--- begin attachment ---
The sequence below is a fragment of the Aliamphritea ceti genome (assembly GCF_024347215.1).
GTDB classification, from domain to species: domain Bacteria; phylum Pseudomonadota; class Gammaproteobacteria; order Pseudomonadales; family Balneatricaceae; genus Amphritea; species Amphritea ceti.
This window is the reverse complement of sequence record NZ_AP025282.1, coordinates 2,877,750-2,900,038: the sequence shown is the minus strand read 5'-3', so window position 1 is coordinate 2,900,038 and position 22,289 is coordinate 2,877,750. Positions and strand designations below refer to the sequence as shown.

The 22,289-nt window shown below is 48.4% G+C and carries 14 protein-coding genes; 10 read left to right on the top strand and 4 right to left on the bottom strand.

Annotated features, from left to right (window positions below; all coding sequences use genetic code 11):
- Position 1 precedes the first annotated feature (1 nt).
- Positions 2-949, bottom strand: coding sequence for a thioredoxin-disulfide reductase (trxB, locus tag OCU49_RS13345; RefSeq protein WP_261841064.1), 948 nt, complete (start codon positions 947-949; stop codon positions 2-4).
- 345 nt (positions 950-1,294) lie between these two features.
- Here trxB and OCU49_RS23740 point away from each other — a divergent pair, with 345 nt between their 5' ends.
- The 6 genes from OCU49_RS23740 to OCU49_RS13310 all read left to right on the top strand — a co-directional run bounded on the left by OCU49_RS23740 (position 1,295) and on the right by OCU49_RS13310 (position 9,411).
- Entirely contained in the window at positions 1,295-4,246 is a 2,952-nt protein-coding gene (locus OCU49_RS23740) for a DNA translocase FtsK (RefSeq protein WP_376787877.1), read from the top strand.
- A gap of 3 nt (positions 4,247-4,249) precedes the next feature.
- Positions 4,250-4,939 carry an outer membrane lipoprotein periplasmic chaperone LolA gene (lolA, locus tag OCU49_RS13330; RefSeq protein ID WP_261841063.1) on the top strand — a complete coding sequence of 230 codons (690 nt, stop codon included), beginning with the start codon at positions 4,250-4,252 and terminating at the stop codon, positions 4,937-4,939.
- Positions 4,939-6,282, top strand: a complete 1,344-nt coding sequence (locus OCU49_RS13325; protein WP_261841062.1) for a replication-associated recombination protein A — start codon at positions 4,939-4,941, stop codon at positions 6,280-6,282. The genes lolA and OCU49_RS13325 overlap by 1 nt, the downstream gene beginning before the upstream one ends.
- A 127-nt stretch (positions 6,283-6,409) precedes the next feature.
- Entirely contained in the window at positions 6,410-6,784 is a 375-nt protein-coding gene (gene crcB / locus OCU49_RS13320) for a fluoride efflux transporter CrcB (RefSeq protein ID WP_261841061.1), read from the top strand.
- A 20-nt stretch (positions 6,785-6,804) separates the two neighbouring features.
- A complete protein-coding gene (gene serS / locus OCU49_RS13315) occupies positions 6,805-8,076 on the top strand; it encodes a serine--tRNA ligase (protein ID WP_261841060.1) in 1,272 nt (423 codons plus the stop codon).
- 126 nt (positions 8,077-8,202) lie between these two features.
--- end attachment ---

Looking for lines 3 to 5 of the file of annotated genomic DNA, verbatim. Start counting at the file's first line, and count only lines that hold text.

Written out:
This window is the reverse complement of sequence record NZ_AP025282.1, coordinates 2,877,750-2,900,038: the sequence shown is the minus strand read 5'-3', so window position 1 is coordinate 2,900,038 and position 22,289 is coordinate 2,877,750. Positions and strand designations below refer to the sequence as shown.

The 22,289-nt window shown below is 48.4% G+C and carries 14 protein-coding genes; 10 read left to right on the top strand and 4 right to left on the bottom strand.

Annotated features, from left to right (window positions below; all coding sequences use genetic code 11):